May 30, 2024 - Economy

Trump's head-spinning turnabout on cryptocurrency

Photo illustration of Donald Trump hugging a golden crypto coin.

Photo illustration: Aïda Amer/Axios. Photo: Al Drago/Bloomberg via Getty Images

Former President Trump likes cryptocurrency now — a lot, which is a surprise to anyone who has been following the industry's political fortunes.

Why it matters: The cryptocurrency industry, which may not have that many people but definitely has a lot of money, has never been more politically organized as the U.S. heads into a presidential election.

  • This contrasts the administration of President Biden, which has been seen as primarily hostile to cryptocurrency so far.
  • However, at the congressional level, there's been a sudden thawing of frosty opinions on crypto. Leaders on both sides of the aisle appear to be following Trump's lead in wooing the industry.

The latest: "Our country must be the leader in the field. There is no second place," Trump wrote on Truth Social this week.

  • The former president invited holders of his NFT series to his home in Florida, at Mar-a-Lago, where he committed to end the regulatory hostility to the industry if re-elected.
  • Then at the Libertarian national convention, he made promises to free Ross Ulbricht, convicted for creating the Dark Web marketplace, the Silk Road.
  • He also promised he would free Julian Assange, the embattled creator of the website Wikileaks.

By the numbers: In filings last year, Trump disclosed a million dollars in holdings of ether, with a few million more dollars in cryptocurrency income.

  • Arkham Intelligence, which attempts to link digital addresses to real people, said that a wallet it believed to be Trump's now holds assets worth more than $10 million.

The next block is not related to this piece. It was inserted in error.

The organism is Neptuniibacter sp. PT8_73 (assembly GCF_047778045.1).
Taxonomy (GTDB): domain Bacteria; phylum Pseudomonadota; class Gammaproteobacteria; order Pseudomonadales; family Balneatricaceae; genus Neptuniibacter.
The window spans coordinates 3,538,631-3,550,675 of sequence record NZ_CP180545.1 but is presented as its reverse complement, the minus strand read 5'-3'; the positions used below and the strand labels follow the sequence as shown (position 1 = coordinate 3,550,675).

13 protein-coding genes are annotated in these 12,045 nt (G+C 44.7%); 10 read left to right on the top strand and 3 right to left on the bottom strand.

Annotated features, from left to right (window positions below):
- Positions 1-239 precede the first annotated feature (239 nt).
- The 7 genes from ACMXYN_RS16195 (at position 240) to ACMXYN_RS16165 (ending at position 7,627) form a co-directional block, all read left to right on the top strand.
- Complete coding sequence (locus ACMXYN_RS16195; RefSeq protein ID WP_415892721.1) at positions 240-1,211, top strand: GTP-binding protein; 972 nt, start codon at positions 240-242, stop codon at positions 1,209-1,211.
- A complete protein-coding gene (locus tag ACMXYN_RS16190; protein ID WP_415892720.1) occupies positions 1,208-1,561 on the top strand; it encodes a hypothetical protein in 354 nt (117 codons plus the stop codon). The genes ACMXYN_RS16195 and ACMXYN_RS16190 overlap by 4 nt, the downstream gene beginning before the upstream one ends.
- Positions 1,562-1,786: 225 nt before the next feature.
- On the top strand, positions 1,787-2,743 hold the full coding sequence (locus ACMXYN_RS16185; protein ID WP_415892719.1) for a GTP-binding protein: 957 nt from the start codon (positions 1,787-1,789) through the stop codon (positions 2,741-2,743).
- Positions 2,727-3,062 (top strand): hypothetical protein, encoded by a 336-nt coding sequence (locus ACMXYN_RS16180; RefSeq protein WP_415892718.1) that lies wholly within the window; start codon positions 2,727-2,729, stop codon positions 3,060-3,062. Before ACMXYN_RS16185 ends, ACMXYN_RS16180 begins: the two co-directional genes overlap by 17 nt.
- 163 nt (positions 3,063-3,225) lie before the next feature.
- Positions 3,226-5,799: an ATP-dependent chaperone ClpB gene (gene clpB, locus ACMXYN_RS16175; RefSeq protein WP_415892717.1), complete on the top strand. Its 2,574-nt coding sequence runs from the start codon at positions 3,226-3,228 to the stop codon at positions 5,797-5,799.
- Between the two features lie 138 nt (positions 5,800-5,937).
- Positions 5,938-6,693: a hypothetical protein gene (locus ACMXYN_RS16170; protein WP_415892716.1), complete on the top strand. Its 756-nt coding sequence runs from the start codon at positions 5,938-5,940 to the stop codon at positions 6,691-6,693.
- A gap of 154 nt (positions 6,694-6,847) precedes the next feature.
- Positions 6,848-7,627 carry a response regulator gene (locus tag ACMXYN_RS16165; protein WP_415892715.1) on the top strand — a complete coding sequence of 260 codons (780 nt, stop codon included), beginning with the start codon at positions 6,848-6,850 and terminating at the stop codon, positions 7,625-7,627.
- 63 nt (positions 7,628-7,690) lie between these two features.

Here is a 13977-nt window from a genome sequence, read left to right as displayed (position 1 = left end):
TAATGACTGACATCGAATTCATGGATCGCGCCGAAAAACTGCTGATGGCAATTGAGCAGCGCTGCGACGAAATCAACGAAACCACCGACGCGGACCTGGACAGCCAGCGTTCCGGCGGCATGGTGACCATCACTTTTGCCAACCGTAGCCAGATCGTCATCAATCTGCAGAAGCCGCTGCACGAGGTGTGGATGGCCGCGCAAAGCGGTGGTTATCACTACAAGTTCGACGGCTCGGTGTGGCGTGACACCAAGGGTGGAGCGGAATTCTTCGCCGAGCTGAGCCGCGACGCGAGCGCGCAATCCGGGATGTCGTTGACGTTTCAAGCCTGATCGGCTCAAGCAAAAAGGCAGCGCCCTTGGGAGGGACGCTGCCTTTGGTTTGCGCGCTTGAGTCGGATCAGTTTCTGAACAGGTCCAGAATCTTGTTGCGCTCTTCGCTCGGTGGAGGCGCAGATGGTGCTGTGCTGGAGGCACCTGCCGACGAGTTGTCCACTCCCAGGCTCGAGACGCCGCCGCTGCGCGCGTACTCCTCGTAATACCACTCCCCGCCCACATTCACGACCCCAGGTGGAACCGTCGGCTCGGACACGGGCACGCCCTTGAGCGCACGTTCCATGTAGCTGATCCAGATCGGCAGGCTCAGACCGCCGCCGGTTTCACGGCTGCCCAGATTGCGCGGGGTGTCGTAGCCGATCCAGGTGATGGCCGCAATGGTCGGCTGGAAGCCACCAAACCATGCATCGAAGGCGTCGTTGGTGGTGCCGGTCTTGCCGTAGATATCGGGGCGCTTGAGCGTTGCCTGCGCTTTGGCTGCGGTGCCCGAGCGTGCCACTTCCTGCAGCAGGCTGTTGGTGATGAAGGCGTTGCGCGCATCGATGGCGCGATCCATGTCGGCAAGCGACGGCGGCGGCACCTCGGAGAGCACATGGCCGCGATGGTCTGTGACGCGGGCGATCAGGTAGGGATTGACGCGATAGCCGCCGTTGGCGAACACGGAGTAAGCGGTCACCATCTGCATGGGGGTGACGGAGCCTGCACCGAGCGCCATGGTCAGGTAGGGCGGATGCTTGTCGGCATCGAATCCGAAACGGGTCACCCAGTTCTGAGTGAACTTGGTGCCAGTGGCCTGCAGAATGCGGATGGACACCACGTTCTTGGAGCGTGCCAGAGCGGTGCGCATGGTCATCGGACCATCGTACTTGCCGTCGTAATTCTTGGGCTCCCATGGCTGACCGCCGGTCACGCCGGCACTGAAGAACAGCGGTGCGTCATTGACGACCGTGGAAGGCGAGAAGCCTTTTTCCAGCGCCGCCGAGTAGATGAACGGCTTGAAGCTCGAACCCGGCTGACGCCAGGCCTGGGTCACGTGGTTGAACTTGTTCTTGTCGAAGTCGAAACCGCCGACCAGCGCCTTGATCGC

• The most valuable asset in that wallet is actually holdings of the Trump (MAGA) token, which is up almost 50X this year (not to be confused with the Solana memecoin, TREMP).

Flashback: In July 2019, then-President Trump tweeted that he was no fan of Bitcoin. He said the dollar was the only real currency in the USA.

  • It went further than that. Late in his presidency, the Financial Crimes Enforcement Network (FinCEN) proposed a regulation that would have required financial firms to collect the identity of any cryptocurrency wallet a user sent funds to (in government parlance, an unhosted wallet).

At the time, then-Treasury Secretary Steven Mnuchin said: "As the President has said, Bitcoin is highly volatile and based on thin air. We are concerned about the speculative nature."

  • The initiative ultimately went nowhere.

Zoom out: Congress has shown itself as more willing to consider voting on comprehensive cryptocurrency legislation.

What we're watching: Whether or not the crypto community donates a lot of its coins to the Trump campaign, now that he is actually accepting such contributions.

  • And how many other campaigns will also open up to cryptocurrency donations.
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